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  Pain clinics may be your answer for chronic pain

Pain clinics have been found to be very helpful for more effective management of chronic pain.  Pain clinics frequently offer the possibility of effective pain management and control and have been found to improve the quality of life for patients with inadequately controlled chronic pain.  Multidisciplinary pain programs seem to be the best approach.  Many of these pain clinics include the use of various health professionals such as psychiatrists, psychologists, anesthesiologists, neurosurgeons, neurologists, physical rehabilitation specialists, occupational therapists and orthopedic surgeons.

Pain clinics and comprehensive pain management programs usually have many different components.  In addition to utilizing medications to target pain relief, the medical management of people with chronic pain also includes medications to promote sleep, muscle relaxants and medications to relieve muscle spasms, as well as antidepressants to relieve depression.  Also, psychotherapy is frequently used to relieve tension, provide support, diminish isolation, improve self esteem and assist with the depression and anxiety associated with chronic pain.  Various other pain relieving techniques may also be used such as spinal cord stimulation nerve blocks, implantable pumps to deliver pain relieving medications directly into the spinal fluid, transcutaneous electrical nerve stimulation (TENS) and also acupuncture, depending upon the patient's specific difficulties.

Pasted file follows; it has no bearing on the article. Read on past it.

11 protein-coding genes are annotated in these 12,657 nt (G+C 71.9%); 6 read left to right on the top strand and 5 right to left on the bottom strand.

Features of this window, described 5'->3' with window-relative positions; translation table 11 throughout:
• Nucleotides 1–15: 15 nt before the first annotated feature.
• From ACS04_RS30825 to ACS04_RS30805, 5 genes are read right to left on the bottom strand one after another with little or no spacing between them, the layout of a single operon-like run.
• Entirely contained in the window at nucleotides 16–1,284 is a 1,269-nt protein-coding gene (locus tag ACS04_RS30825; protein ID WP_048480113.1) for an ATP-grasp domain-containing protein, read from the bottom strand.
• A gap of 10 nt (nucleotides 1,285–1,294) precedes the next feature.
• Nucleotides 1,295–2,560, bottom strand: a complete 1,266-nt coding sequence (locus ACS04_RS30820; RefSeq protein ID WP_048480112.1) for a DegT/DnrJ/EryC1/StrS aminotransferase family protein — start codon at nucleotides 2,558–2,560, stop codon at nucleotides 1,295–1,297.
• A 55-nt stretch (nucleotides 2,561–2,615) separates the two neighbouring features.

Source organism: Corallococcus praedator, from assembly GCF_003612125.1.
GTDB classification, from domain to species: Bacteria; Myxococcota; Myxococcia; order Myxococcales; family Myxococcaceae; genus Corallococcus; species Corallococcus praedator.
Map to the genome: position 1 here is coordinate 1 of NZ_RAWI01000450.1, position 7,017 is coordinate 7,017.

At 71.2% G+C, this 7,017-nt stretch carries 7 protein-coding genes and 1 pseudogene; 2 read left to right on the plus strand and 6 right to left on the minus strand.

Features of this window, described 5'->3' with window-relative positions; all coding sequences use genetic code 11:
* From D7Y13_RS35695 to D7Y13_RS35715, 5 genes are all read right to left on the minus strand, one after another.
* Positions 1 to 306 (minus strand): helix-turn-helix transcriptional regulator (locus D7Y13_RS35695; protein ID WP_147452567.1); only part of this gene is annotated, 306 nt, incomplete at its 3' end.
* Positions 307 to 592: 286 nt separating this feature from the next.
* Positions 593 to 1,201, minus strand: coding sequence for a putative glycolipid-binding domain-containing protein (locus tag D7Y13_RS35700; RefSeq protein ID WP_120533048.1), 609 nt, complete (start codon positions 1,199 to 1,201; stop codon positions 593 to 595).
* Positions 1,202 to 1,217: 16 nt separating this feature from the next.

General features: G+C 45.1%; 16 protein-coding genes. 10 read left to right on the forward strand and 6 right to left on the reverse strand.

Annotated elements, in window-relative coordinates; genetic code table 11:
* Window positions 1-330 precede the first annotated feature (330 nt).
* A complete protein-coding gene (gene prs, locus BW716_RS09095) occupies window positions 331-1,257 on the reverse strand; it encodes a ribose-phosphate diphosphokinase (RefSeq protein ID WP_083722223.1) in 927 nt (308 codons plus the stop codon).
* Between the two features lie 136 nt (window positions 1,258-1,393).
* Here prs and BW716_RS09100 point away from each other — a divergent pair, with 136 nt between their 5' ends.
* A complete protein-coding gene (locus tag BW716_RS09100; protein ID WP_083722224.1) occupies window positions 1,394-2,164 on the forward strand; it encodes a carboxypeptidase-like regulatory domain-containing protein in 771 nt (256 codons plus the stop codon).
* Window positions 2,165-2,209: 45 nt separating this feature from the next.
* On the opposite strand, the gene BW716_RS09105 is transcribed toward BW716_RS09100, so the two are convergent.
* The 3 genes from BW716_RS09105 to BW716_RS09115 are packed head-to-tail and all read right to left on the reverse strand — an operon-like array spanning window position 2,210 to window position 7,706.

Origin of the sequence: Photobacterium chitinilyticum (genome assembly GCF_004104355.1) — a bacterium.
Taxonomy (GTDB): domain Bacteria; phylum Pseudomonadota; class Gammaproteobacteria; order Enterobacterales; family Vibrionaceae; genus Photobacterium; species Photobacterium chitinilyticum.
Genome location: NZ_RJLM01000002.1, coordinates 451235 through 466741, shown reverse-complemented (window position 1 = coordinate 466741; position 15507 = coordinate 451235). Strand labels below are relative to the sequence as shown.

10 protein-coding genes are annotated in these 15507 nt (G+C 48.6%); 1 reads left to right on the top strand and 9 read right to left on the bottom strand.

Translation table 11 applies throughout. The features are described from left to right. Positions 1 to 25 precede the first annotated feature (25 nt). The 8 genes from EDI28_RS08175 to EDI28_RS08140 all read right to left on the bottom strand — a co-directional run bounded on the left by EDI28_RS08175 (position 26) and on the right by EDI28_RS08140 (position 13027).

Most pain clinics also provide some type of stress management technique such as relaxation, biofeedback, self hypnosis or other ways to exert some level of control over their chronic pain.  Physical therapists may also assist patients with chronic pain, developing ways to exercise or provide movement in a way that does not contribute to the pain, as well as finding ways to increase their activity level. 

Your physician may be able to recommend a pain clinic or you can call the Commission on Accreditation of Rehabilitation facilities (520-325-1044), which would provide a list of accredited programs nearest you.  Also, the American Pain Society (www.ampainsoc.org) should also be able to provide some information or direct you to the nearest pain clinic. 

Information from The Johns Hopkins Medical Guide to Health After 50 

Additional Information and webpage by Paul Susic MA Licensed Psychologist Ph.D. Candidate 

 

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